At the time Shakespeare wrote Macbeth, people were interested in the idea of the supernatural and the unknown. It would have been a hot conversational topic of the day in the late 16th century, with most folks being very suspicious of things of this nature. This seems to be one of the reasons why Shakespeare chose to write a play about this particular theme. Another reason would be that the playwright knew his work would be performed in front of King James; the King was of Scottish heritage and it would be pleasing to him to recognise actual place names used in the play. Scotland as a country is complimented throughout the play: This castle hath a pleasant seat. The air nimbly and sweetly re ...
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Dantes Inferno - 951 words
In his poem, the Inferno, Dante mentions many well know people. Dante mentions such people as Pope Anastasius, Alexander the great, Cleopatra, and many others. The poem is about Dante who has died, and upon reaching the afterlife, he was stopped short of heaven by three beasts. When Dante flees the beasts, Virgil appears. Virgil states that he is there to take Dante to heaven, but it will be a long trip through hell. Virgil tells Dante that the only way to heaven is to follow him. Dante follows, and the majority of the poem is a very descriptive narrative of what Dante sees and encounters. Throughout his journey, Dante sees and encounters people he had known or read about in life. These are ...
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Holocaust - 460 words
The Holocaust: Does History Repeat Itself? The Holocaust was a period in time lasting from 1933-1945, where Adolph Hitler tried to exterminate people that he considered to be inferior to him. He wanted his country to be full of Arians, his perception of the perfect person. An Arian is described as a blonde haired blue-eyed person. More recently, history teachers in Germany are trying to avoid teaching about this event that killed close to 12 million Jews, homosexuals, invalids, and gypsies. Why is this? Many Germans probably arent in agreement with the views of the Nazis who guided this event. Therefore, they may not want to be stereotyped as prejudice Nazis. This may be a possible explanati ...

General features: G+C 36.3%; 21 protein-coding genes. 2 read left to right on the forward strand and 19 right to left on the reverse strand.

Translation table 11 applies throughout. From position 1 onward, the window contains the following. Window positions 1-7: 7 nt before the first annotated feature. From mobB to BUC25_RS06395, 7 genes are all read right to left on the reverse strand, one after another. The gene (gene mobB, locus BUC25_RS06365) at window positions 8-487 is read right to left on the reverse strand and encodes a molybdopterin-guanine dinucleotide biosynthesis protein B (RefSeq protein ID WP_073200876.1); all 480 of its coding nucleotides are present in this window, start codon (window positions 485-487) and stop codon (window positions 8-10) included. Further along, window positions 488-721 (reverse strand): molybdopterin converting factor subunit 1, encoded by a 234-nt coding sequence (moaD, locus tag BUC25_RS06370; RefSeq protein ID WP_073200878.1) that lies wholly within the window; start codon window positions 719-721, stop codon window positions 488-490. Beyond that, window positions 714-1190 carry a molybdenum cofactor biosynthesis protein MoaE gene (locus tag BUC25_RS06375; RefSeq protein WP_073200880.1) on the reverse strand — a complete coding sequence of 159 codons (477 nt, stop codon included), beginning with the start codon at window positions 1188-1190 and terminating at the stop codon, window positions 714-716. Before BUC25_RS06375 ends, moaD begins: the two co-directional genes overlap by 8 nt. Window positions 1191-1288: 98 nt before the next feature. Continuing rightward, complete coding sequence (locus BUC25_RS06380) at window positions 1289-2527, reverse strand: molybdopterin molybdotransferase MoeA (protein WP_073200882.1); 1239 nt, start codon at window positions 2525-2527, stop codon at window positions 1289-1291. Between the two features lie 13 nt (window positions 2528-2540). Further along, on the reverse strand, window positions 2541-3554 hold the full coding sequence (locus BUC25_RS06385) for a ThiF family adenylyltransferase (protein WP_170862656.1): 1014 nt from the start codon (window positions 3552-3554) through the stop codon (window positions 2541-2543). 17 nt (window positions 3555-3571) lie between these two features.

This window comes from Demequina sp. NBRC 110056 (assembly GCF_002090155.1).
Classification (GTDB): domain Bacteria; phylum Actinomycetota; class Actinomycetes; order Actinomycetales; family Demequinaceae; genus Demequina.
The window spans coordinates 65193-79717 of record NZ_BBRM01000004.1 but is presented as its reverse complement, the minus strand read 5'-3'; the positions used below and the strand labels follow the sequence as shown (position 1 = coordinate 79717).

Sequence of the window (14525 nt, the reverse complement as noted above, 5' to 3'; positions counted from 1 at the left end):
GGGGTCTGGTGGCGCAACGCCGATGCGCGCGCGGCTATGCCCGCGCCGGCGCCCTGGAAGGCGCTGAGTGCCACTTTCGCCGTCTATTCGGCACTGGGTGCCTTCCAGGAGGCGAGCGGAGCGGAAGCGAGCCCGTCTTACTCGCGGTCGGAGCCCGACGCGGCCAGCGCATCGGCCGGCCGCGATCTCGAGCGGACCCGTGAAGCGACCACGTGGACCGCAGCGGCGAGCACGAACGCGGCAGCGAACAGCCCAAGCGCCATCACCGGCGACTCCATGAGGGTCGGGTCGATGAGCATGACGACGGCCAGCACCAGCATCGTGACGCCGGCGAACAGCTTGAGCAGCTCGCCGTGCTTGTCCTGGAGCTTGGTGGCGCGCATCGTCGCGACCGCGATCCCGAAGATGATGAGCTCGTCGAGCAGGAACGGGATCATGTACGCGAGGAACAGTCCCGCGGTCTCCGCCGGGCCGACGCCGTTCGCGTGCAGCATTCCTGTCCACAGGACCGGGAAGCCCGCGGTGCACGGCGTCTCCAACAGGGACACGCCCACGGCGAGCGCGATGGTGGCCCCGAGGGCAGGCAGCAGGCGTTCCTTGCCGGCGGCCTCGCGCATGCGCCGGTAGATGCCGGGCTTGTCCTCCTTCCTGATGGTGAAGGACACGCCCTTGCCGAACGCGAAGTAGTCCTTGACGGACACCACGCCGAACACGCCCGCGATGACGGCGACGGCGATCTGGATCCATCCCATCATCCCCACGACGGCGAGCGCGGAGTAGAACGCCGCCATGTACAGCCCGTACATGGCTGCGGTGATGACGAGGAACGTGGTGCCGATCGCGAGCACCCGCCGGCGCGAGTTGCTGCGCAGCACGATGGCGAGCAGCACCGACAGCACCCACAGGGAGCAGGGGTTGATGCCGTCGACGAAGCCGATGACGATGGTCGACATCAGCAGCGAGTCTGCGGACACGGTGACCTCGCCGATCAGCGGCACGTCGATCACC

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Faust The Characters That Define Him - 899 words
Faust: a figure defined by the characters in which he interacts. In Johann Wolfgang von Goethes Faust first part, Faust is a famous character of self-inflicted tragedy. The characters such as Mephistopholes, Wagner, and Gretchen imply those feelings, impulses, needs, and wants that many may face during a lifetime. Goethes story of Faust illustrates an interesting path that one may follow at a universal point where we feel we do not know our purpose and feel pinned down by the sadness of the seemingly impossible satisfaction of life. The story appeals to all who read it. It shows that feelings of loneliness and unfulfilment are timeless and take many forms. Lust is personified by Gretchen, te ...
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Interpretive Analysis Of A Modest Proposal - 1,436 words